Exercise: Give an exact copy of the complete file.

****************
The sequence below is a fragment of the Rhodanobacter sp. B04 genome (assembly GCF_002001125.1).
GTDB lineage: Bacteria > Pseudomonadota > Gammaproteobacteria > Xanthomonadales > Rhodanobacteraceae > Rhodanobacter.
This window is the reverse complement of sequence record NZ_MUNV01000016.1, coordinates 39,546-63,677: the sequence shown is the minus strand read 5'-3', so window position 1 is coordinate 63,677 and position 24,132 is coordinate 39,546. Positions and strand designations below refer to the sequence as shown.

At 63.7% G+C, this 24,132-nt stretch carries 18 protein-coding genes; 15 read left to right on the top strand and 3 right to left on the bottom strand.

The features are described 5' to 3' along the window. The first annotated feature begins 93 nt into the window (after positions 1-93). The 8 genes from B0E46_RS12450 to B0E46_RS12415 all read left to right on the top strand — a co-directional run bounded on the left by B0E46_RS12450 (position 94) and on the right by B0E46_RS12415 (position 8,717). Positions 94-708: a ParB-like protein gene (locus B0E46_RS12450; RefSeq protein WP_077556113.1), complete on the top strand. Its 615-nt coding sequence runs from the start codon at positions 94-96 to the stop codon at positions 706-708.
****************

The sequence below is a fragment of the Rhodanobacter sp. B04 genome (assembly GCF_002001125.1).
GTDB lineage: Bacteria > Pseudomonadota > Gammaproteobacteria > Xanthomonadales > Rhodanobacteraceae > Rhodanobacter.
This window is the reverse complement of sequence record NZ_MUNV01000016.1, coordinates 39,546-63,677: the sequence shown is the minus strand read 5'-3', so window position 1 is coordinate 63,677 and position 24,132 is coordinate 39,546. Positions and strand designations below refer to the sequence as shown.

At 63.7% G+C, this 24,132-nt stretch carries 18 protein-coding genes; 15 read left to right on the top strand and 3 right to left on the bottom strand.

The features are described 5' to 3' along the window. The first annotated feature begins 93 nt into the window (after positions 1-93). The 8 genes from B0E46_RS12450 to B0E46_RS12415 all read left to right on the top strand — a co-directional run bounded on the left by B0E46_RS12450 (position 94) and on the right by B0E46_RS12415 (position 8,717). Positions 94-708: a ParB-like protein gene (locus B0E46_RS12450; RefSeq protein WP_077556113.1), complete on the top strand. Its 615-nt coding sequence runs from the start codon at positions 94-96 to the stop codon at positions 706-708.